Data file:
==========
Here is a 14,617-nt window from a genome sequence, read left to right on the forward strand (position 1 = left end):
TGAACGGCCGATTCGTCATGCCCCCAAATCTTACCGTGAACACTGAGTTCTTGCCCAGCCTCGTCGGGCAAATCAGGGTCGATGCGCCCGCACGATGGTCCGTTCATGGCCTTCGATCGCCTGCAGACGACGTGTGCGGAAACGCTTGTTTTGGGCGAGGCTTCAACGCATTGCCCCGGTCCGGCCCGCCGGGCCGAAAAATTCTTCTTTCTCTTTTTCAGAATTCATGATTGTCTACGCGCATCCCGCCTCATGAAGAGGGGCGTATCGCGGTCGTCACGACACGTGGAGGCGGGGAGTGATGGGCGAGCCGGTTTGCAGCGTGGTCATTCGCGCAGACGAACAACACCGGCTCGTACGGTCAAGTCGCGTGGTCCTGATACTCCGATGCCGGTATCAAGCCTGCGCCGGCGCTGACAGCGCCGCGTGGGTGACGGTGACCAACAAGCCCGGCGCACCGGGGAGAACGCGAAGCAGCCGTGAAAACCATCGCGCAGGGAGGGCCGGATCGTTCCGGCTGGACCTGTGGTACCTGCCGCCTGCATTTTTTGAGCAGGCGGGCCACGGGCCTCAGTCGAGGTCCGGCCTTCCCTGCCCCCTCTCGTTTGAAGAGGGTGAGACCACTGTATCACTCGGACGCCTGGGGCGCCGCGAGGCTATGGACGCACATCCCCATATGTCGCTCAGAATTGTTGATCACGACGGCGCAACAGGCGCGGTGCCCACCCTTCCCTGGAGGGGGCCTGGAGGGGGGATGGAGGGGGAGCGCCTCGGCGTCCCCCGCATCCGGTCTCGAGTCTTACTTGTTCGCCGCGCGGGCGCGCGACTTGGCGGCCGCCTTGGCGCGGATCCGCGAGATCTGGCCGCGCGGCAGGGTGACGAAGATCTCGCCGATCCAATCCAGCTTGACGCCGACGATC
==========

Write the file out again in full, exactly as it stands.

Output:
Here is a 14,617-nt window from a genome sequence, read left to right on the forward strand (position 1 = left end):
TGAACGGCCGATTCGTCATGCCCCCAAATCTTACCGTGAACACTGAGTTCTTGCCCAGCCTCGTCGGGCAAATCAGGGTCGATGCGCCCGCACGATGGTCCGTTCATGGCCTTCGATCGCCTGCAGACGACGTGTGCGGAAACGCTTGTTTTGGGCGAGGCTTCAACGCATTGCCCCGGTCCGGCCCGCCGGGCCGAAAAATTCTTCTTTCTCTTTTTCAGAATTCATGATTGTCTACGCGCATCCCGCCTCATGAAGAGGGGCGTATCGCGGTCGTCACGACACGTGGAGGCGGGGAGTGATGGGCGAGCCGGTTTGCAGCGTGGTCATTCGCGCAGACGAACAACACCGGCTCGTACGGTCAAGTCGCGTGGTCCTGATACTCCGATGCCGGTATCAAGCCTGCGCCGGCGCTGACAGCGCCGCGTGGGTGACGGTGACCAACAAGCCCGGCGCACCGGGGAGAACGCGAAGCAGCCGTGAAAACCATCGCGCAGGGAGGGCCGGATCGTTCCGGCTGGACCTGTGGTACCTGCCGCCTGCATTTTTTGAGCAGGCGGGCCACGGGCCTCAGTCGAGGTCCGGCCTTCCCTGCCCCCTCTCGTTTGAAGAGGGTGAGACCACTGTATCACTCGGACGCCTGGGGCGCCGCGAGGCTATGGACGCACATCCCCATATGTCGCTCAGAATTGTTGATCACGACGGCGCAACAGGCGCGGTGCCCACCCTTCCCTGGAGGGGGCCTGGAGGGGGGATGGAGGGGGAGCGCCTCGGCGTCCCCCGCATCCGGTCTCGAGTCTTACTTGTTCGCCGCGCGGGCGCGCGACTTGGCGGCCGCCTTGGCGCGGATCCGCGAGATCTGGCCGCGCGGCAGGGTGACGAAGATCTCGCCGATCCAATCCAGCTTGACGCCGACGATC